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Author ORCID Identifier
Campus-Only Access for One (1) Year
Doctor of Philosophy (PhD)
Year Degree Awarded
Month Degree Awarded
Behavioral Neurobiology | Molecular and Cellular Neuroscience
Locomotion is critical for the survival of vertebrate animals and features well conserved mechanisms and patterns of muscular action and neural firing. It relies upon a balance of excitatory and inhibitory neurotransmitter systems within neural networks of the central nervous system. GABA is a classically inhibitory neurotransmitter recognized as a key regulator of these neural networks. GABAA receptors (GABAARs) mediate the rapid responses to GABA. Despite its importance, the precise roles and molecular mechanisms of GABA remain unclear due to the complexities of GABA signaling. Conservation of receptor structure and function allow researchers to use the advantages of simpler systems such as developing zebrafish (Danio rerio). Here, I hypothesize that locomotion is regulated through a few GABAA receptor subunits and therefore a few receptor subtypes in a number of spinal cord neurons early in development. Results using a somatic mutation screen approach suggest α3, α4 and α5 containing receptors play significant roles in locomotor regulation in comparison to the rest of their α subunit family members.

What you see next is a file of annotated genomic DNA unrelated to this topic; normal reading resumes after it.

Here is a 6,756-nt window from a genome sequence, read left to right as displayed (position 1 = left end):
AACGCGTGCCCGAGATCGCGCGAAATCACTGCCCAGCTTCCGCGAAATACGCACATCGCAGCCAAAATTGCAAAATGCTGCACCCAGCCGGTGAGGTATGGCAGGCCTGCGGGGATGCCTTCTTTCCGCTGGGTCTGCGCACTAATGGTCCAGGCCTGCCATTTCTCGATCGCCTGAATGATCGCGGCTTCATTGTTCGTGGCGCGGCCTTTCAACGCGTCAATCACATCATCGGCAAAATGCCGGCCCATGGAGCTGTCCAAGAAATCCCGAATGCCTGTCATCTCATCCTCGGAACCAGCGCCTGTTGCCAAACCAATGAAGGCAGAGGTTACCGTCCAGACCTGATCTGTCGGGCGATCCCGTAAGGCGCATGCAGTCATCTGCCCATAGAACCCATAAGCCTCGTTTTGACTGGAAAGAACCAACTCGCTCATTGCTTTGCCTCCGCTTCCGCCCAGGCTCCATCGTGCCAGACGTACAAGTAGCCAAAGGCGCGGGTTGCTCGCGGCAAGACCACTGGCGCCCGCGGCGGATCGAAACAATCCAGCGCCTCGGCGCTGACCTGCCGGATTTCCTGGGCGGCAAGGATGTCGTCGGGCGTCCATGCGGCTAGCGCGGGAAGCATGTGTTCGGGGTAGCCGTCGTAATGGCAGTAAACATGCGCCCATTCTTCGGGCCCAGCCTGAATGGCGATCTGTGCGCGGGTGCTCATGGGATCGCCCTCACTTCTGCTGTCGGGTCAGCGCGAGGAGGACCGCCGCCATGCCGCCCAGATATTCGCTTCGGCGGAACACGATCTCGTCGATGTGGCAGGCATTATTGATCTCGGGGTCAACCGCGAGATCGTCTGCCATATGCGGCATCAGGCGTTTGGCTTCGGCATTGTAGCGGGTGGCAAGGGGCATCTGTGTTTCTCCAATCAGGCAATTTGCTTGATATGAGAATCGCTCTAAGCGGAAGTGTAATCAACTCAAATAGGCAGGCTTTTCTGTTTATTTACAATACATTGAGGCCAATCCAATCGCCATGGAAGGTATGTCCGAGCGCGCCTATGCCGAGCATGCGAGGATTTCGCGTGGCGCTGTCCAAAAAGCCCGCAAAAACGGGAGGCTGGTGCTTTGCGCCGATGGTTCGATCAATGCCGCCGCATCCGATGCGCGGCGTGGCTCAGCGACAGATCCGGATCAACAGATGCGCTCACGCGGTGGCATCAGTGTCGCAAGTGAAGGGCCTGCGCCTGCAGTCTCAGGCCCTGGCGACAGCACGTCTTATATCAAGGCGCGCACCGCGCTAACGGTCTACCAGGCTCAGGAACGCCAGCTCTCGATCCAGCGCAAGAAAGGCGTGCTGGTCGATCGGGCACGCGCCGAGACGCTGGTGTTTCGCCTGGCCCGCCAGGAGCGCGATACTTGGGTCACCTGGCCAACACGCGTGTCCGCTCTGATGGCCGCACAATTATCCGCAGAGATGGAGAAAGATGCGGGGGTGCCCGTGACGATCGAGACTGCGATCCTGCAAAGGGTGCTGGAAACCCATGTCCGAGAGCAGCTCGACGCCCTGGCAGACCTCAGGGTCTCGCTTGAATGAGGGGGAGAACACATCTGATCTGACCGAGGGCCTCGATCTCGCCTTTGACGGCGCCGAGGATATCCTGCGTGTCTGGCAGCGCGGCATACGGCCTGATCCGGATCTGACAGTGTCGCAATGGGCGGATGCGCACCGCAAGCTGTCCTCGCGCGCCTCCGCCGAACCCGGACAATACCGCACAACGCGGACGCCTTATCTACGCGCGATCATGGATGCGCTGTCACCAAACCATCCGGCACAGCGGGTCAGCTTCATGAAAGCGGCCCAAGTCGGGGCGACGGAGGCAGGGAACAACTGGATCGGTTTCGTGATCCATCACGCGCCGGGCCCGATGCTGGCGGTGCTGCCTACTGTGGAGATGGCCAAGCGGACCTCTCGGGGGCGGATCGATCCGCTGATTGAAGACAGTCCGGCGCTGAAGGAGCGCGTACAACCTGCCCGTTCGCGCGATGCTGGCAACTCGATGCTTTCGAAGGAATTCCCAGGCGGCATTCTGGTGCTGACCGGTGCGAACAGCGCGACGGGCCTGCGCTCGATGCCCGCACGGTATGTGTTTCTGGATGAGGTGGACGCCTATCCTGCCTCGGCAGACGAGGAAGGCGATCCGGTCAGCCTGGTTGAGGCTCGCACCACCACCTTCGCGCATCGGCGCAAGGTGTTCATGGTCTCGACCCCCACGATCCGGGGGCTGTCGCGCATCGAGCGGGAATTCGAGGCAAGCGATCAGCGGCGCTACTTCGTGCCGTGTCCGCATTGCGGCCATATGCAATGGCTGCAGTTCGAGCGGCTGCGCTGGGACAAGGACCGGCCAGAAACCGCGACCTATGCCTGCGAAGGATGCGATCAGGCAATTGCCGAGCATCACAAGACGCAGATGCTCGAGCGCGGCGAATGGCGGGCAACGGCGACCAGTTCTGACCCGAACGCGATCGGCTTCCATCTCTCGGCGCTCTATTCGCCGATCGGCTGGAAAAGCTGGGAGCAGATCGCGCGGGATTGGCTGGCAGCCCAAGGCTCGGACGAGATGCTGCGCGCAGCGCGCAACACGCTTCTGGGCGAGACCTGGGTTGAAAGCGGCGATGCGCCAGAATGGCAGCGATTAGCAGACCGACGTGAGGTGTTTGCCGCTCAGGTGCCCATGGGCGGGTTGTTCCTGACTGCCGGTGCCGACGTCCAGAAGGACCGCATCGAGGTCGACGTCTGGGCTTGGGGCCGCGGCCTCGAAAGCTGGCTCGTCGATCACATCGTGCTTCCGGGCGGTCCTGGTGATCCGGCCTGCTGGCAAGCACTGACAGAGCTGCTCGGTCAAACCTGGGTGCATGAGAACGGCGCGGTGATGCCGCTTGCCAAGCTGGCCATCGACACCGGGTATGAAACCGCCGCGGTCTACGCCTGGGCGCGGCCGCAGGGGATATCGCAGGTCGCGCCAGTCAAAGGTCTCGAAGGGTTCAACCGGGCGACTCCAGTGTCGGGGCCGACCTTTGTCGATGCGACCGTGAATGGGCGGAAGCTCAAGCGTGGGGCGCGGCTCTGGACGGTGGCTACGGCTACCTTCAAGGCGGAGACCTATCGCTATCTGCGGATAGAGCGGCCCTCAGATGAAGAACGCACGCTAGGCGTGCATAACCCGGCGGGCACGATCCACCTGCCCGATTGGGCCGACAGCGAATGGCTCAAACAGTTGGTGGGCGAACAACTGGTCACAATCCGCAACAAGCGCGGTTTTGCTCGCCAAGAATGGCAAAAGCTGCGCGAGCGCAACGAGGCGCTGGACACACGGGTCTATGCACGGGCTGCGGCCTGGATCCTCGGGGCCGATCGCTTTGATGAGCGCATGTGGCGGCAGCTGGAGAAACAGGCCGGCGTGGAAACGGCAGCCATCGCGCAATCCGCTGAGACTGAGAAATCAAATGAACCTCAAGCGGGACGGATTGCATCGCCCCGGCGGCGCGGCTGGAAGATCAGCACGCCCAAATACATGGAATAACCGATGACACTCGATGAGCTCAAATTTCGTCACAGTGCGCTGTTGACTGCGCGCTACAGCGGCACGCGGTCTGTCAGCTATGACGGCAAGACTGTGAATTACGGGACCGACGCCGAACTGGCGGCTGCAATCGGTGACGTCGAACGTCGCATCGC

Obligatory GABAA receptor α subunits, are expressed in restricted patterns early in development including the spinal cord. I hypothesize GABAergic signaling imposes a regulatory effect on locomotion at the level of the spinal cord in cell types involved in the locomotor network. Results suggest α3, α4 and α5 are among the receptor subtypes that are responsible for this regulatory role within the spinal locomotor network. To test this, I perform lesion analyses to remove supraspinal input in newly established GABAA receptor α subunit mutants which better elucidate the role of spinal GABAergic signaling in locomotor command. Dual fluorescent in situ hybridization is then utilized to show that gabra3 is expressed in a broad array of spinal locomotor neurons. This work also shows spinal gabra4 expression is limited to a highly conserved population of GABAergic CSF contacting neurons (CSF-cNs).
Overall, the data here serves as a starting point to improve tracking the changes in signaling characteristics of these fundamental locomotion–associated neurons. Generally, the insights from this dissertation increase our understanding of the circuitry that dictates how vertebrates move through their environment.
Barnaby, Wayne, "Characterizing the Roles of GABA(A) Receptor ɑ Subunits in Locomotion in Developing Zebrafish" (2023). Doctoral Dissertations. 2798.
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